The concept of true and fair is a fundamental concept in auditing. The phrase “true and fair” in the auditor’s report signifies that the auditor is required to express his opinion as to whether the state of affairs and the results of the entity as ascertained by him in the course of his audit are truly and fairly represented in the accounts under audit. This requires that the auditor should examine the accounts with a view to verify that all assets, liabilities, income and expenses are stated as amounts which are in accordance with accounting principles and policies which are relevant and no material amount, item or transaction has been omitted. What constitutes “true and fair,” however, has not been defined in any legislation. In the context of audit of a company, however, section 211(5) of the Companies Act provides that the accounts of a company shall be deemed as not disclosing a true and fair view, if they do not disclose any matters which are required to be disclosed by virtue of provisions of Schedule VI to that Act, or by virtue of a notification or an order of the Central Government modifying the disclosure requirements. Therefore, the auditor will have to see that the accounts are drawn up in conformity with the provisions of Schedule VI and whether they contain all the matters required to be disclosed therein. In case of companies which are governed by special Acts, the auditor should see whether the disclosure requirements of the governing Act are complied with. Section 209(3) of the Companies Act, 1956 also contemplates that a company shall not be deemed to be maintaining proper books of account to show a true and fair accrual basis of accounting. It must be noted that the disclosure requirements
laid down by the law are the minimum requirements. If certain information is vital for showing a true and fair view, the accounts should disclose it even though there may not be a specific legal provision to do so. Thus, what constitutes a ‘true and fair’ view is a matter of an auditor’s judgment in the particular circumstances of a case. In more specific terms, to ensure true and fair view, an auditor has to see :
- that the assets are neither undervalued or overvalued, according to the applicable accounting principles,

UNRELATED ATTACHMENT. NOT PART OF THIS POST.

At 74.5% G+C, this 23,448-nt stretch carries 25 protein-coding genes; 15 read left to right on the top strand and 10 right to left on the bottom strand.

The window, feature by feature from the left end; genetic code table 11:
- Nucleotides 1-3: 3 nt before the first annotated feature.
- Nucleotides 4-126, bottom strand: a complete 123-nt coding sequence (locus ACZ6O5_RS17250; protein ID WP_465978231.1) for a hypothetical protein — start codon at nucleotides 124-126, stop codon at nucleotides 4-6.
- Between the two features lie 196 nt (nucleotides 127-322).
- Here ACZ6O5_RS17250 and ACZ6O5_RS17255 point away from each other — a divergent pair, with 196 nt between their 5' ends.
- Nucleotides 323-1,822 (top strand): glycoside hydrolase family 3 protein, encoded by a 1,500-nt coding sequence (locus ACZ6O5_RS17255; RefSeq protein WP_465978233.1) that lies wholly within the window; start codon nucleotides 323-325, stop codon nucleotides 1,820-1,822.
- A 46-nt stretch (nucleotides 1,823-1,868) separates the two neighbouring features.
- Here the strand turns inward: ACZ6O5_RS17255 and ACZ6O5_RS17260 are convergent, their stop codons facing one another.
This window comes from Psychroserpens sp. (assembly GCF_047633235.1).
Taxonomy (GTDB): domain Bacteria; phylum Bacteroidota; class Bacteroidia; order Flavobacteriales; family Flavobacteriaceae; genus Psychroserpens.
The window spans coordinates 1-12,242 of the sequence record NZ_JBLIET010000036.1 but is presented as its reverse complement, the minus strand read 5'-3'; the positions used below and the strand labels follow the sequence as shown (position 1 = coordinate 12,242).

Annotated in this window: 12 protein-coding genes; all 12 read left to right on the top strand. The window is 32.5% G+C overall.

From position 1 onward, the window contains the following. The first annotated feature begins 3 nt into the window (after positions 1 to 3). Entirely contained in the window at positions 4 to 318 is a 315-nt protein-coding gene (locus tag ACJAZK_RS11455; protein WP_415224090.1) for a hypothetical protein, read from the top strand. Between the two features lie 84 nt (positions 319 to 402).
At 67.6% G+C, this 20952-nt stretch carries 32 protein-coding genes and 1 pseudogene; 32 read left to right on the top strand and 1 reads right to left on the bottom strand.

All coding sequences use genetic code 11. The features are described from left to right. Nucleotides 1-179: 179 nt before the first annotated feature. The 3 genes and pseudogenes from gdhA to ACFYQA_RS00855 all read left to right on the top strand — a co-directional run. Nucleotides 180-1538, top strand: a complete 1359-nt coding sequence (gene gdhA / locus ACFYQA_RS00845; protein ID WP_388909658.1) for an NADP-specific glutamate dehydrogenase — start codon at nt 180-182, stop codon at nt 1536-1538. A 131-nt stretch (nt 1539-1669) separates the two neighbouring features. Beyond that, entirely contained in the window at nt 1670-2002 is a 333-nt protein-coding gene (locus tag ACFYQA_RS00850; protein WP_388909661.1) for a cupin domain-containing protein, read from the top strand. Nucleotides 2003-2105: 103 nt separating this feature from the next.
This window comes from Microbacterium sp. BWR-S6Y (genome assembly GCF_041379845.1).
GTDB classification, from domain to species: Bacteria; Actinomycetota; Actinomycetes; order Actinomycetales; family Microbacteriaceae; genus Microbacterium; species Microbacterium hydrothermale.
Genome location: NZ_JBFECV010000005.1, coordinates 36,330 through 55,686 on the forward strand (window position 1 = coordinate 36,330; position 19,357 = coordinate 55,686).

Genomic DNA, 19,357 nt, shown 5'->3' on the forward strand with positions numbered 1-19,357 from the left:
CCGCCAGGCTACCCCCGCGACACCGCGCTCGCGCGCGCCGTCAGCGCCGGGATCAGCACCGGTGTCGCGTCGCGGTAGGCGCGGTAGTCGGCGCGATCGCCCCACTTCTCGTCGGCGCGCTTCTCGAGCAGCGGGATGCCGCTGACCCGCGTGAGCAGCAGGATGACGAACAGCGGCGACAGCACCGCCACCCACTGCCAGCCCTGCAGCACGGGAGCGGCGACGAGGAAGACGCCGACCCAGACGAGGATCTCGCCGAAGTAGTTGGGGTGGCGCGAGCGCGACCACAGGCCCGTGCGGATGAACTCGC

- no material asset is omitted;
- the charge, if any, on assets are disclosed;
- material liabilities should not be omitted;
- the profit and loss account discloses all the matters required to be disclosed by Part II of Schedule VI and the balance sheet has been prepared in accordance with Part I of Schedule VI;
- accounting policies have been followed consistently;
- all unusual, exceptional or non-recurring items have been disclosed separately.
In this context, it is noteworthy that the Council of the Institute while issuing a clarification regarding authority attached to documents issued by the Institute also observed that, “The Companies Act 1956, as well as many other statutes require that the financial statements of an enterprise should give a true and fair view of its financial position and working results. This requirement is implicit even in the absence of a specific statutory provision to this effect. However, what constitutes ‘true and fair’ view has not been defined either in the Companies Act, 1956 or in any other statute. The pronouncements of the Institute seek to describe the accounting principles and the methods of applying these principles in the preparation and presentation of financial statements so that they give a true and fair view. The
pronouncements issued by the Institute includes various statements, standards and guidance notes. Directors Responsibility Statement under section 217(2AA) requires that the Board’s Report shall state that, “that the directors had selected such accounting policies and applied them consistently and made judtgements and estimates that are reasonable and prudent so as to give a true and fair view of the state of affairs of the company at the end of the financial year and of the profit or loss of the company for that period”.